In nearly all bird species, however, the mums keep a watchful eye whilst the offspring develop. It’s a dangerous life out there: the world is full of snakes, raptors and carnivores that seek out the ever-growing chicks. Once a predator shows up around the nest, mum steps in: she warns her babies to keep silent whilst she is luring the predator away from the nest by pretending she is injured and thus an easy prey to catch. There are many unsung heroines here: lapwings, terns and skuas attack chick-hungry predators that are a hundred times  larger than themselves, and more often than not, their vicious attacks force the intruder to back off.

So which bird species has the supermoms? It’s probably one of the 200 species of ducks, grouse, hummingbirds and songbirds where only the female does all parental chores: she works immensely hard to nurture, protect and teach her offspring so that her fledged young are prepared for the hard life that’s out there. But when the going gets really tough and breeding takes place in a superharsh environment such as in blistering deserts or in freezing barren valleys of Antarctica where a single parent is unable to cope with all pressures, even supermoms need someone to share the chores.


For details of Professor Tamás Székely’s research on bird behaviour and ecology see


Full house Darwin Day Lecture

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This year's Darwin day lecture was delivered by Professor Nick Davies FRS (Cambridge University). In his talk, entitled ‘Cuckoo – cheating by nature’, Prof Davies described one of nature’s most intriguing stories to a packed lecture theatre at the Bath Royal Literary and Scientific Institution. Captivating photographic and video footage showed how some cuckoo species lay their eggs in the nests of other birds and how little warblers are tricked into feeding enormous cuckoo chicks. In his talk, Prof Davies described how 30 years of elegant field experiments have revealed a continuing evolutionary arms race in which escalating host defences have selected for remarkable cuckoo trickery, including different guises in female cuckoos, forgeries of host eggs and manipulative begging by cuckoo chicks. This is a fascinating corner of Darwin's "entangled bank" where organisms are continually adapting to keep up with changes in their rivals. Many thanks to all those who helped to make this event such a great success.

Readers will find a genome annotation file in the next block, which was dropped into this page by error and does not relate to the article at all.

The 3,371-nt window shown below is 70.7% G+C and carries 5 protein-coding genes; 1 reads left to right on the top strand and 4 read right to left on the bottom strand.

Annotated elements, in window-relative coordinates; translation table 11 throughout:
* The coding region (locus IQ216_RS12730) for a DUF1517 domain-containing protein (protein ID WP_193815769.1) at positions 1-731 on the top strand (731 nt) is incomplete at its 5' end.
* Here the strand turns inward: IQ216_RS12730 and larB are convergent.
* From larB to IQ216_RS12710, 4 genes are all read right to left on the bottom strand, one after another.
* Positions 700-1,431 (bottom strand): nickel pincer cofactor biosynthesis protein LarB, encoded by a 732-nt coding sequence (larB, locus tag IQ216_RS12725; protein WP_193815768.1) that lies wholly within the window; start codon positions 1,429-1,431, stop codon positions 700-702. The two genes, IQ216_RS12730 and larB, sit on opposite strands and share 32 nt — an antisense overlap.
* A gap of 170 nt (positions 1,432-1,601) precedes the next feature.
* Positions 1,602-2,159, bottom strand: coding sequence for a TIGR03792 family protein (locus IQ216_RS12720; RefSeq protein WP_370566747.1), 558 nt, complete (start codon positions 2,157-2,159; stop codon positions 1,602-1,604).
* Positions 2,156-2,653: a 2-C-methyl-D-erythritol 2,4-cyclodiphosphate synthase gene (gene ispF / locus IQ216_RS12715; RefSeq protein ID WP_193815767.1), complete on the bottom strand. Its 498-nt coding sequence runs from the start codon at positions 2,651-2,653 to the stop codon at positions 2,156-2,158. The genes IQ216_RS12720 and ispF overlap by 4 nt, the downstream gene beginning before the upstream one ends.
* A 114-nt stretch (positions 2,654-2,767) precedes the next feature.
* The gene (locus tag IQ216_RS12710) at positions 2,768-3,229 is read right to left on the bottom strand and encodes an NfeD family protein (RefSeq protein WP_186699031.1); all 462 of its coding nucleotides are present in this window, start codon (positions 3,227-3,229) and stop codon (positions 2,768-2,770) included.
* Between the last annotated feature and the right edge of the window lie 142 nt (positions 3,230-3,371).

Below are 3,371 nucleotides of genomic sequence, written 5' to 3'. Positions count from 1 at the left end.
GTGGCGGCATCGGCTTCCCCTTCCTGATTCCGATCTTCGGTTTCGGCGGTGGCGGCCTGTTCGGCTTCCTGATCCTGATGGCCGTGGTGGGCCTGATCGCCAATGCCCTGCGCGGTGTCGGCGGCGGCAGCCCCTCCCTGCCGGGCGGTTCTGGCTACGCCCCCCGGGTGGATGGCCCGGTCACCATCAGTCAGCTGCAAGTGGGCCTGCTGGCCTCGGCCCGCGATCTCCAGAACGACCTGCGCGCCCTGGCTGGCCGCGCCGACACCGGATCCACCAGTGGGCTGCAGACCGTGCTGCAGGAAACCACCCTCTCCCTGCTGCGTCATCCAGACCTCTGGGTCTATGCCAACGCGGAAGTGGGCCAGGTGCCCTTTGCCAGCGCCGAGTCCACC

Darwin’s 208th birthday was celebrated with a children’s workshop on Evolution at BRLSI

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Yesterday was the 208th anniversary of Charles Darwin’s birthday, and what better way to celebrate it, than to children learn about natural selection, sing happy birthday to Darwin and eat some delicious cake?


The Bath Royal Literary and Scientific Institution (BRLSI) very kindly hosted Dr. Paula Kover (a reader in the Milner Centre for Evolution), Lucy Eaton, Lauren  and Amy  (final year Biology undergraduates doing research in science education) to run a workshop on Inheritance and evolution, called “The evolution show”. The children, volunteers and us had a great time, playing Chinese whispers with DNA sequence to learn about mutation, building birds and seeing how mutation and inheritance can make the bird become better at flying with the help of natural selection. The children loved seeing the tree of life, that shows the evolutionary relationship among all major groups of organisms, and discover that a T.rex barbecue was likely to taste like chicken!

Organizing workshops for young children (audience were 8 to 10 years old) is always a big challenge, because it needs to make evolution accessible and fun.  This time, it involved a lot of last-minute laminating, photo copying, and a mad dash around all the local supermarkets for numbered candles (Have they gone out of fashion?).  But it was all worth it, since 69% of the children attending the workshop gave us a score of 9 out of 10,  or higher.  Also, the undergraduate students that helped had a good experience, and are ready for some more teaching of evolution to young kids in primary schools this term.


Measuring how far the bird flew.


Digging for fossils


Exploring evolutionary trees